Your work schedule could vary depending on your situation. If you perform repairs, you might work early, late or be on call. If you work in construction/home building or management, you may have more of a set schedule during normal business hours.
As a technician, you’ll respond to different locations for repair, maintenance or installation jobs. Some work could take longer than others, so the number of calls you can take care of might vary.
As we went over before, you should be comfortable working outdoors in extreme weather, as well as in dirty or cramped areas. If you work in a customer-facing role, good customer service skills are always a plus.
Average Salary for HVAC Technicians and Other HVAC Careers
Since HVAC is a quickly growing industry, your salary will reflect it. The national average salary for an HVAC technician is $49,242, according to ZipRecruiter. Top earners receive between $56,600 and $68,000. However, salaries may differ based on your locationand its cost of living.
Aside from having your own business, there are a wide range of other career opportunities. These include:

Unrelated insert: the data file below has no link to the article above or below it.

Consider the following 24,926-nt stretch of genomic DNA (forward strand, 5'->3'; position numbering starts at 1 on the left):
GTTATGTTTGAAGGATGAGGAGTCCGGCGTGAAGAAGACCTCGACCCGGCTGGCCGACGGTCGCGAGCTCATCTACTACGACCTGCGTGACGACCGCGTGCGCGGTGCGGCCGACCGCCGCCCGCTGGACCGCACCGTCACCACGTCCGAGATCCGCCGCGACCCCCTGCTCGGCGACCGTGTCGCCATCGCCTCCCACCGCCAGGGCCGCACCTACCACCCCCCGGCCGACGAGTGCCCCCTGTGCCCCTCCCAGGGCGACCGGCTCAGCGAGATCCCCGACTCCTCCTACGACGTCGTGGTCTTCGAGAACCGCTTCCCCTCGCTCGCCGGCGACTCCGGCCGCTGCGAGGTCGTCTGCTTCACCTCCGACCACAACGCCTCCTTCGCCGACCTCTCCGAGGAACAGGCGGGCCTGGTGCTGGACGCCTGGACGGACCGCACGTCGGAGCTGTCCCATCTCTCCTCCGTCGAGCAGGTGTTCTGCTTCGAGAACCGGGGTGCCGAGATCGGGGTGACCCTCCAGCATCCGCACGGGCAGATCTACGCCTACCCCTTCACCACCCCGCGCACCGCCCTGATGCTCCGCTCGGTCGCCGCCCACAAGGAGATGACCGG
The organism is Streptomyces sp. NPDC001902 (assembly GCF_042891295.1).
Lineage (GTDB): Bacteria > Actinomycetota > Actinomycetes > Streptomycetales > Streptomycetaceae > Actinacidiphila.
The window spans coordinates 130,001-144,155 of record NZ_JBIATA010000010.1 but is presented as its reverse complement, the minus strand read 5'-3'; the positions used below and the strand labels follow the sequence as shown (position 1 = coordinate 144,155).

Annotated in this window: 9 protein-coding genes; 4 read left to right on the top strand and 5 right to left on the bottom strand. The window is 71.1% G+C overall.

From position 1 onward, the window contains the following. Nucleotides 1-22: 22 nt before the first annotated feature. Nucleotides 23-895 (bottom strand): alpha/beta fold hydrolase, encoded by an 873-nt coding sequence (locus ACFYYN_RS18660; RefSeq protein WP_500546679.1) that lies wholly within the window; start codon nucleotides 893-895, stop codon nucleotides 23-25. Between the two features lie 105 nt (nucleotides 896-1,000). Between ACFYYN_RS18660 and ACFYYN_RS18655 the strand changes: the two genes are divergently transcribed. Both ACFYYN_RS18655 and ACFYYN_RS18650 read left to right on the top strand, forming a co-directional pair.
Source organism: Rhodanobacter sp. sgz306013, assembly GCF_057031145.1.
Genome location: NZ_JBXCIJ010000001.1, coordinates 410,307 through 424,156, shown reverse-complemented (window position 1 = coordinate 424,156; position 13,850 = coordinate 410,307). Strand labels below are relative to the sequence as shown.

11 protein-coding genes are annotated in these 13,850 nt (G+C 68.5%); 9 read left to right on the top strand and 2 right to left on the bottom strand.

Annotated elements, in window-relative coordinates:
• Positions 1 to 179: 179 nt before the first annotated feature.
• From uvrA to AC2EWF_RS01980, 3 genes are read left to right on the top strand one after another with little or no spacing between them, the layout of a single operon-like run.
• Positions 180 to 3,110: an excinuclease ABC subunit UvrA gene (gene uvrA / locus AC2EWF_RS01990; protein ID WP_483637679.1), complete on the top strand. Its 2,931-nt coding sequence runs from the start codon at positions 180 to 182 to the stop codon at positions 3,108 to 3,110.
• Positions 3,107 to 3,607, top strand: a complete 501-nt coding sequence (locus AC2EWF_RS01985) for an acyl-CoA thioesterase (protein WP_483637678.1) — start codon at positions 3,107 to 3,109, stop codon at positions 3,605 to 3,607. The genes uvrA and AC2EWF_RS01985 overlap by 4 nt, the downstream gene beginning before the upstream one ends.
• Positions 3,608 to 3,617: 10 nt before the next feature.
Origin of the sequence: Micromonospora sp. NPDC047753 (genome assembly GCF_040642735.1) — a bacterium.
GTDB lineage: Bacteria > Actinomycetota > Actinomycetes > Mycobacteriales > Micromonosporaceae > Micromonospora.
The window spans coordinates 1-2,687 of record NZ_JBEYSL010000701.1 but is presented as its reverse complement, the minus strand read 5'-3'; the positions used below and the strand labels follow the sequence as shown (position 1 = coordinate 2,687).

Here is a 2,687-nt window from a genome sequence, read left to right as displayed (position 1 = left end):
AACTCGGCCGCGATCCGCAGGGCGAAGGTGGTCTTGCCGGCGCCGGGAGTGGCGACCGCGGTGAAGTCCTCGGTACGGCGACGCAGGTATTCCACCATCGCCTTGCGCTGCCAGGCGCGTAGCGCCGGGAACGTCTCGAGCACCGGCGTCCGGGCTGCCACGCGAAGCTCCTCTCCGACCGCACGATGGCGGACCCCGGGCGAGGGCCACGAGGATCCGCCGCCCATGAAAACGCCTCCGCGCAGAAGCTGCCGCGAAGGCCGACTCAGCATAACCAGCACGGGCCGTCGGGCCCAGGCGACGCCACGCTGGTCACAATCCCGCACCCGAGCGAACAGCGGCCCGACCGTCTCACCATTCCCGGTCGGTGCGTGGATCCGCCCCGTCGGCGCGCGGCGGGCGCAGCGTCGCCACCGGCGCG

- HVAC manager, $72,515 average salary
- HVAC service manager, $71,176 average salary
Where HVAC Technicians Are in High Demand
HVAC technicians are in demand across the country, but even more so in Florida, California, Texas, New York and Illinois. According to hvacclasses.org, these states employ the most HVAC workers and are dealing with major construction growth. Here’s why:
- Florida: Hurricanes, school and healthcare locations.
- California: Wildfires, transportation, energy and utility projects.
- Texas: Hurricanes, energy, utility and other infrastructure projects.
- New York: Residential and infrastructure projects.
- Illinois: Companies relocating to the Chicago area.
Where HVAC Technicians Will Be in High Demand in the Future
Projections Central, who develops long-term occupational projections, expects these states to have the biggest demand for technicians by 2028:
- Utah, 31.1%
- Colorado, 29.7%
- Nevada, 27.9%
- Arizona, 21.4%
- Iowa, Oregon and Montana, 18.5%
- Arkansas, 16.3%
- Florida, 16.2%
- South Carolina, 16%
- Texas, 15.9%
- Idaho, 15.7%
- Washington, 15.6%
- North Carolina, 15.5%
- Tennessee, 15.2%
- Wyoming, 14.3%
- Nebraska, 13.9%
- Indiana, 13.8%
- North Dakota, 13.8%
Here’s where the greatest number of new openings during that time frame are expected to be:
- Florida, 5,420
- Texas, 5,530
- California, 4,100
- North Carolina, 2,510
- New York, 2,290
- Colorado, 2,000
- Ohio, 1,550
- Pennsylvania, 1,510
- Virginia, 1,500
- Tennessee, 1,360
- Washington, 1,290
- Georgia, 1,270
- New Jersey, 1,170
- Utah, 1,170
- South Carolina, 1,1060
- Indiana, 940
- Maryland, 820
- Missouri and Arizona, 810
- Michigan, 780
Weather and economic growth is anticipated to fuel growth in these states, according to hvacclasses.org.
Engineer Your HVAC Career with Northern Comfort Inc
HVAC technicians remain in demand across the USA and in Mankato area. To find out more about our openings, go to our careers page or contact us at 507-387-6596 now!